Private Sector: Measures to Persevere
In the private sector, it is already established that well-managed and well-leveraged data is a principal competitive advantage regardless of industry. Particularly for organizations operating in the B2C space, consumers' personal data is a valuable commodity to amass and analyze at scale. In times where many businesses are seeing drop-offs in consumer engagement and demand, there is an underlying desire to maximize and sustain data collection as well as preserve basic business functions such as employee productivity to ensure that the lights can be kept on until economic recovery. In a recent report, we already examined the potential for the current public health crisis to widen the gap between the enterprise 'haves' and 'have-nots' with regard to data and analytics capabilities. For a company caught in survival mode, data 'hoarding' might seem like an attractive coping mechanism.
A total of 63.2% of organizational respondents report they are already experiencing, or expect to experience, a loss or reduction of customer demand due to ongoing coronavirus circumstances. Meanwhile, 63.4% of respondents report that their organization is currently experiencing – or plans to experience – a reduction in employee productivity. Both create a nexus leading to potentially painful corporate outcomes. This survey, administered in early March, likely underestimates the true magnitude of these effects because the virus has continued to spread and intensify in the US.
In short, many businesses are taking aggressive cost-cutting measures while also feeling the pressure to increase control and consolidation of all available data resources: customer and employee data alike. Concerns over lost employee productivity are especially prevalent as many businesses transition to a full or mostly remote-work model. In fact, many organizations expect the shift to remote work will persist in the long term; when asked in the same Voice of the Enterprise, Digital Pulse: Coronavirus Flash Survey, 37.8% of respondents replied that expanded/universal work-from-home policies would likely be a long-term or permanent outcome of changes in policy related to coronavirus.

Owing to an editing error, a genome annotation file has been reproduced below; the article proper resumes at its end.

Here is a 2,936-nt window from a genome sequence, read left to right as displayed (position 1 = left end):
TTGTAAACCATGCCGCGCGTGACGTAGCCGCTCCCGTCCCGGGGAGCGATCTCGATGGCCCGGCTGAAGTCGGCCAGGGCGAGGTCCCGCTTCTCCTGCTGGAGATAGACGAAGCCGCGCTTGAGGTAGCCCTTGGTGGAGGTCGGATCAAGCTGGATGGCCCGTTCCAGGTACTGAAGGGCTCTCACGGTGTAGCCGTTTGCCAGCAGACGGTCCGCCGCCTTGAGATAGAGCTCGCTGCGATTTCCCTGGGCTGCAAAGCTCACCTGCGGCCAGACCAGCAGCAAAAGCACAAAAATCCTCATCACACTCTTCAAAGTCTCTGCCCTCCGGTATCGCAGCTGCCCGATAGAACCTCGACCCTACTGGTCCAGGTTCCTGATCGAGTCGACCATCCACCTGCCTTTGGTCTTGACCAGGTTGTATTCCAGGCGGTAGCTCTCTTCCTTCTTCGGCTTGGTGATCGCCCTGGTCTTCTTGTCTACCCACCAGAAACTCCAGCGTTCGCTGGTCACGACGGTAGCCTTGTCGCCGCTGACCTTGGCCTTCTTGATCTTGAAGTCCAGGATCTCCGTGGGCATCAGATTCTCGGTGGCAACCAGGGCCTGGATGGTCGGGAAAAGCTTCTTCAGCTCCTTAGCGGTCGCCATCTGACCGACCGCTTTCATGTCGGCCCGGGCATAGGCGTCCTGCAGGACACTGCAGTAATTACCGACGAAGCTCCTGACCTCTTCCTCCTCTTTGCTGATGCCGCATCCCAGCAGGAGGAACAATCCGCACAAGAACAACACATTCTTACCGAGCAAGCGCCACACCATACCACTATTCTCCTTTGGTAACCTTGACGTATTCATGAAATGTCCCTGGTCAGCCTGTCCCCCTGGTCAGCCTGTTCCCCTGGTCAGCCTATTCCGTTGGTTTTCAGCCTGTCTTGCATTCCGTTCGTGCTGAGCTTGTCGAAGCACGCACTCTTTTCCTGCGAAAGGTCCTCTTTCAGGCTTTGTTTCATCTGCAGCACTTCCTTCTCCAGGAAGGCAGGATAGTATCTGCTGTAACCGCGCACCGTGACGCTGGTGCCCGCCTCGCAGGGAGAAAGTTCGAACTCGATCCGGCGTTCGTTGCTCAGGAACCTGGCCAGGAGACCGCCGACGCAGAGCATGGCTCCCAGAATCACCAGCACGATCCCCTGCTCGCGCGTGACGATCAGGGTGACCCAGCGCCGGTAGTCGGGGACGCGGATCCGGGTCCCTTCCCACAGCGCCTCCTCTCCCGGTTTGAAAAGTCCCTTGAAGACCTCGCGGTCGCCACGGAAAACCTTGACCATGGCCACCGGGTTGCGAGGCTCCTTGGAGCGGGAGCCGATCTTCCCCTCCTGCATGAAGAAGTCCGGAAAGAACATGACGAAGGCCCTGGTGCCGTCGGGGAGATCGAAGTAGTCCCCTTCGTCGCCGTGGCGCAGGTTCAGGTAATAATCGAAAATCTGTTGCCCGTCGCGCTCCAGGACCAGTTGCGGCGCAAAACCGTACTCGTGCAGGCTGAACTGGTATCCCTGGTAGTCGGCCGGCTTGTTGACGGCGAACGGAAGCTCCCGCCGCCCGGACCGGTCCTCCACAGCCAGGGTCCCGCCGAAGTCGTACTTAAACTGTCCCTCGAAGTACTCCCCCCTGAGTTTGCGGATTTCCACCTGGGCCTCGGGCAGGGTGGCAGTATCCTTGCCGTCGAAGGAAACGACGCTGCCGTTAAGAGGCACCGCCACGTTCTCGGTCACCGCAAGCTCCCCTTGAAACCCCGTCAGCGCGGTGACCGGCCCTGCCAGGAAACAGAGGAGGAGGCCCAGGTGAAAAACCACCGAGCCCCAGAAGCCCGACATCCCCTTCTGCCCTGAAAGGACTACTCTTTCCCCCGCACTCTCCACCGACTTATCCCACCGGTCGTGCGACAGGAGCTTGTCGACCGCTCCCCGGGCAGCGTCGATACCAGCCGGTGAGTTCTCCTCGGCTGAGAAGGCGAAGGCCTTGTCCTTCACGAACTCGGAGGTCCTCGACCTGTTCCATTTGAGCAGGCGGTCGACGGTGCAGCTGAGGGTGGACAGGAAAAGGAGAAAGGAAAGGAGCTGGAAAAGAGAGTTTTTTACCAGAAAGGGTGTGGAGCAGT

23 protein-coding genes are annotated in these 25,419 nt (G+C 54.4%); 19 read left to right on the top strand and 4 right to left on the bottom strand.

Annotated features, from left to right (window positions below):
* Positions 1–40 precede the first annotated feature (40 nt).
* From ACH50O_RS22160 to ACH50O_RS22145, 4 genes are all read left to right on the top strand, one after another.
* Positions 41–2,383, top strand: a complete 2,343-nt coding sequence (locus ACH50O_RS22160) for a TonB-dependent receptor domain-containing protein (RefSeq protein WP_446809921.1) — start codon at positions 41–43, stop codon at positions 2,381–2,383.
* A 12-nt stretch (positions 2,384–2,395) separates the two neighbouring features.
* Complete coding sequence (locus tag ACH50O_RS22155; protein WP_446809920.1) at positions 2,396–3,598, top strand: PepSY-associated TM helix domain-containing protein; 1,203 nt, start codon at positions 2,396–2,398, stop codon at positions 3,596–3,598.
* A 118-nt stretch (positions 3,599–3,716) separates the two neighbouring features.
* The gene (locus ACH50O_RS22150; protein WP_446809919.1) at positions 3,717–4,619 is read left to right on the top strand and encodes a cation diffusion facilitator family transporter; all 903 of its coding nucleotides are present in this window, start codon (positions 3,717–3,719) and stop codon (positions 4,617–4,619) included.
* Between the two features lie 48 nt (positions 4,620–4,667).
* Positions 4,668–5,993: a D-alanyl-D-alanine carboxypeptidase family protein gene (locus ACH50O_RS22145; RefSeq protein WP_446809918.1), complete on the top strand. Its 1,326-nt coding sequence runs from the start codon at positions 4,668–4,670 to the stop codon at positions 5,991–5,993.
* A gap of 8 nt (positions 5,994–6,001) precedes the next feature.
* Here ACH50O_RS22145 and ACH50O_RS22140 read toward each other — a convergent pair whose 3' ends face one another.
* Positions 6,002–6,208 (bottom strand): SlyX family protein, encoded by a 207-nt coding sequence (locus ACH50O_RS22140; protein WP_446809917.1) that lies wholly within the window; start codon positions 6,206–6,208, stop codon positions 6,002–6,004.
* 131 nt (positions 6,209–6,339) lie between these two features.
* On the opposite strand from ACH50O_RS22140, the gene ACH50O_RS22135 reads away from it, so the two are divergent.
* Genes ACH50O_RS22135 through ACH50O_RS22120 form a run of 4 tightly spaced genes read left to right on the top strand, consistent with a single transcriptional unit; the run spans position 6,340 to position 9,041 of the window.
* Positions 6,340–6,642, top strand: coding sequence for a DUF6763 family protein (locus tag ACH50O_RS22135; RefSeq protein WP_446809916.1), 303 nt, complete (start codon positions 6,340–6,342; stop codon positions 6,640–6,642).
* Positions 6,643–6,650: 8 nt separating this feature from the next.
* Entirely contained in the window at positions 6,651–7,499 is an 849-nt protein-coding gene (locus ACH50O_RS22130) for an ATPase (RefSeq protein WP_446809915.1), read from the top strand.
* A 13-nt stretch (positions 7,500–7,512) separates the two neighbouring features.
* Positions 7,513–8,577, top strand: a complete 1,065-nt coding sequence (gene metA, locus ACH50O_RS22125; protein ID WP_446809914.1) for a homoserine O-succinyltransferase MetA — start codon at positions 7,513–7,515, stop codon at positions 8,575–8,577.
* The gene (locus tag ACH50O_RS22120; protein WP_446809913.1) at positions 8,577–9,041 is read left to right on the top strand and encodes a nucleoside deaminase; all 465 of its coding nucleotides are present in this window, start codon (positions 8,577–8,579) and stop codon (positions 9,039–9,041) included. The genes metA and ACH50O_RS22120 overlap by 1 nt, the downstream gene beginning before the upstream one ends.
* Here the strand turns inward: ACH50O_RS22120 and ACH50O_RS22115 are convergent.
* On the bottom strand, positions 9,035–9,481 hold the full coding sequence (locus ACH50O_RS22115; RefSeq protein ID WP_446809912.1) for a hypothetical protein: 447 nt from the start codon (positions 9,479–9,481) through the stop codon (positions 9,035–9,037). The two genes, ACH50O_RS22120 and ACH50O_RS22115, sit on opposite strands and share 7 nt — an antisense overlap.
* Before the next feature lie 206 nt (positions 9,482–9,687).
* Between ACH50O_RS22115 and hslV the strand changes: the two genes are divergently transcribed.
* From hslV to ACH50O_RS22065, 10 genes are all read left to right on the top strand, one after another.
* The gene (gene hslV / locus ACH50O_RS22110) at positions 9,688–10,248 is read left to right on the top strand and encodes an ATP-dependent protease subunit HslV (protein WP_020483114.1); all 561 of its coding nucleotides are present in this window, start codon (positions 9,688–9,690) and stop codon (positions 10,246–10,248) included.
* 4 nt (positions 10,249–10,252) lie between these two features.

With a more remote workforce, businesses seek to keep a closer eye on employees, ostensibly to ensure compliance with industry regulations, but also to ensure levels of productivity when individuals cannot be monitored in person. While existing research suggests that remote workers may be just as productive, or perhaps even more so than their office-based peers under typical circumstances, many organizations are understandably leery in a time of uncertainty. So, interest in employee monitoring technology, such as remote webcam monitoring on company-issued devices, has risen. In the US, unlike under the EU's GDPR, employees are afforded few federal workplace expectations for data privacy: a key point of potential friction when the employee workplace is increasingly the home.
Well-intended data collection efforts in frontline industries, too, may have the potential for future losses of privacy if not carefully approached. A leading healthcare system with hospitals in NYC recently launched a smartphone app to collect data on personal COVID-19 symptoms, demographics and exposure history. In the official press release for the app, no explicit mentions were made of HIPAA compliance for the data, or how the data might exactly be anonymized and securely allocated for research by public and private bodies. This is not to say this particular app doesn't have such data protections; however, in a time of public fear and confusion, those protections – when they exist – are often not communicated. A health-related app without adequate data protections under current circumstances would have the potential to be particularly harmful to individuals and have opportunities for abuse.